City Attorney Laurie Simonson gave a presentation on a proposed ordinance allowing Class I e-bikes on city path systems, and codifying a 15 mph speed limit on the pathway. A Class I bike provides assistance only when the rider is pedalling, and only up to a speed of 20 mph.
“This doesn’t affect mountain bike trails,” Simonson emphasized. “This is for city path systems, not mountain bike trails.”
Enforcement of the class of e-bike on the pathway could prove difficult.
“These days e-bikes are almost indistinguishable from a regular bike,” Simonson noted, displaying images to demonstrate the point. She noted that Utah law does require bikes to be labeled with their class on the frame of the bike.
Simonson said the city had received some comments from residents about the speed at which e-bikes can travel, and how that may create user conflicts on the pathway. Simonson noted that some of the user groups already permitted on the pathway already have the ability to go faster than the 15 mph speed limit and may be creating speed-based user conflicts, and the allowance of e-bikes would not necessarily change the frequency of such conflicts.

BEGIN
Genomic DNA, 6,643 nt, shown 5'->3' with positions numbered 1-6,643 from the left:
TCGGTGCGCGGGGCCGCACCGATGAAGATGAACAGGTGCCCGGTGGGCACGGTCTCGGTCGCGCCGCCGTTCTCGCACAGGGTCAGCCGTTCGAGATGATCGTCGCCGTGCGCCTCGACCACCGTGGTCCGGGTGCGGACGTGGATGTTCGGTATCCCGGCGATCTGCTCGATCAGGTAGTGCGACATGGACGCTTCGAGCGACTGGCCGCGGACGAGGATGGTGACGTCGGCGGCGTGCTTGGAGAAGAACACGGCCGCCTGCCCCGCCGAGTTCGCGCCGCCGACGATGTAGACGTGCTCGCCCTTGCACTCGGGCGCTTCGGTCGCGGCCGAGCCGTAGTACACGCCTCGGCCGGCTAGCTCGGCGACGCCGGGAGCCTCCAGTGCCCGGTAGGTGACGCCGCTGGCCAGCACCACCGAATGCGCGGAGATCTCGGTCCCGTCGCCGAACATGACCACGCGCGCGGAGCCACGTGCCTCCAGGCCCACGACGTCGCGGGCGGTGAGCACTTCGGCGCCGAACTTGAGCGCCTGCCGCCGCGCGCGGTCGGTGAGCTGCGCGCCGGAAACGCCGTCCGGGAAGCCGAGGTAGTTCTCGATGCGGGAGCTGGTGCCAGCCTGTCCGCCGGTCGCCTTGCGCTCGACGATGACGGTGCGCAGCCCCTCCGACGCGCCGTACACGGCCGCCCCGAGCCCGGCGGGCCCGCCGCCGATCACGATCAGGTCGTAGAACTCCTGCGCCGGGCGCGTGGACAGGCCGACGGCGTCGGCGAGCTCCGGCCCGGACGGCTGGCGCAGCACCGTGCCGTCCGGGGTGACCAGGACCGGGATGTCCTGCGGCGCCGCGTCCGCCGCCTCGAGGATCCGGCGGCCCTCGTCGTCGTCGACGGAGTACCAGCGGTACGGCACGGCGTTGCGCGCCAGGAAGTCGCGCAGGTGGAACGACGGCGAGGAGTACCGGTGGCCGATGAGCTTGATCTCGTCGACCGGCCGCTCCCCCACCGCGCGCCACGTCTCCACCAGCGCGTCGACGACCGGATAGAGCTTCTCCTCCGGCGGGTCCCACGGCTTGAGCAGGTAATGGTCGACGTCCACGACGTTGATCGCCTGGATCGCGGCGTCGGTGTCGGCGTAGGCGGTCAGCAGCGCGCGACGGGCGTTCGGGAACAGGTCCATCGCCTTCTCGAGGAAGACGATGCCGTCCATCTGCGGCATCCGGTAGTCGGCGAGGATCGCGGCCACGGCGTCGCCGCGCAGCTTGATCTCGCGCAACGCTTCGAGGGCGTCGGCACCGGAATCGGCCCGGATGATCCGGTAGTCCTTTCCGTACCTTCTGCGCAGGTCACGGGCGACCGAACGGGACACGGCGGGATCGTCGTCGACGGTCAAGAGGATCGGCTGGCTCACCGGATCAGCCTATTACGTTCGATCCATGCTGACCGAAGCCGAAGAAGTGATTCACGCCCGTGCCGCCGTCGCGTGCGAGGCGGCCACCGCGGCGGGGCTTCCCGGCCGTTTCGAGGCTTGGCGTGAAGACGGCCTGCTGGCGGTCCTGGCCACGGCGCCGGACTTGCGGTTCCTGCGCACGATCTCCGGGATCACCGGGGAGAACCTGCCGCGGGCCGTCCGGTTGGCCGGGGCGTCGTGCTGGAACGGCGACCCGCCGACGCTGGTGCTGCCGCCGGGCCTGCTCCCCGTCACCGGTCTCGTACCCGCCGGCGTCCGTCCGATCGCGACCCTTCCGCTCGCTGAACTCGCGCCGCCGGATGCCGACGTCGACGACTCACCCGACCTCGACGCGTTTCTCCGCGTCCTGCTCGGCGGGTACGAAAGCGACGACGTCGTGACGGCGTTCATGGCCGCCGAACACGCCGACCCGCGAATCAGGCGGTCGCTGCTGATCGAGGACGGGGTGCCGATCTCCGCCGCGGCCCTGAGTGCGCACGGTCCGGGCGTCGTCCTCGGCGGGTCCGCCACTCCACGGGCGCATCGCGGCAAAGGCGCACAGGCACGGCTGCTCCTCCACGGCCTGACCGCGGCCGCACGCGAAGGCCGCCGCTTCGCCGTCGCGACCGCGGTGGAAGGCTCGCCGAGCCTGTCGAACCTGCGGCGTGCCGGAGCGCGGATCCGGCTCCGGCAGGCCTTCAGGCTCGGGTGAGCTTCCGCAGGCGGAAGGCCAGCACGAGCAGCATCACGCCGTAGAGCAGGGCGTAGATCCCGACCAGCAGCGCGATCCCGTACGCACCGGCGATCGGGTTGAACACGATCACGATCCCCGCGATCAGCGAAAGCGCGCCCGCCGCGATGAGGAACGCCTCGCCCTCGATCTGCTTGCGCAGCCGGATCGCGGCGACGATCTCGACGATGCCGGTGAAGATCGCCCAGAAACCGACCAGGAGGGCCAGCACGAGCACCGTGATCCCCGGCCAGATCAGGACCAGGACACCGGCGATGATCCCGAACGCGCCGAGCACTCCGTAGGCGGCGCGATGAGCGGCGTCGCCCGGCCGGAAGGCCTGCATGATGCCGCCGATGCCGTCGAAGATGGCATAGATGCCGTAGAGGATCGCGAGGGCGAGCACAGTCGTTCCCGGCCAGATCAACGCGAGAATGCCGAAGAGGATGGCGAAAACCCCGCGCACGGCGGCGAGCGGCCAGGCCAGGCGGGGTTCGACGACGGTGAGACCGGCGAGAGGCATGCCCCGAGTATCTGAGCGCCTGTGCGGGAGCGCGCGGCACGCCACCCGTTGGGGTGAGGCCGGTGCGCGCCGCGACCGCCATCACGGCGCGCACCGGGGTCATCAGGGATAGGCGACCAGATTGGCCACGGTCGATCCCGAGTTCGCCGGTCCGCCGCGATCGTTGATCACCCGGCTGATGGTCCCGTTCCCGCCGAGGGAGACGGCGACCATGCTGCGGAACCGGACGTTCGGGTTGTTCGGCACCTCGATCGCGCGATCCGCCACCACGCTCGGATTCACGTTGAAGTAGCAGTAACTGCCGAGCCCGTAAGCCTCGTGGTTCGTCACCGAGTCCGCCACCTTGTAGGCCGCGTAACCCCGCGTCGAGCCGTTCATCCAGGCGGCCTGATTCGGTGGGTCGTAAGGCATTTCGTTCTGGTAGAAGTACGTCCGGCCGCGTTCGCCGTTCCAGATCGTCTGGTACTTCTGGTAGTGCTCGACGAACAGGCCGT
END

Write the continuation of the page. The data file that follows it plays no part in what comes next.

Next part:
“That is a speed problem, not necessarily a device problem,” said Simonson.
Derasary noted that allowing e-bikes on the pathway might constitute a change in use as defined by a rule passed by the city last year, under which the city is required to conduct a public process before changing the use of one of its properties. The rule was prompted by the construction of the Robin Groff Memorial Bike Skills Park along the Mill Creek Parkway, which took some residents by surprise and sparked tense controversy.
Simonson pointed out that the issue had already been discussed at multiple public meetings.
The ordinance passed 3-1. Councilmember Karen Guzman-Newton recused herself, as she is part-owner of a local bike shop, and Derasary voted in opposition, citing a desire for more public involvement before making a decision on the issue.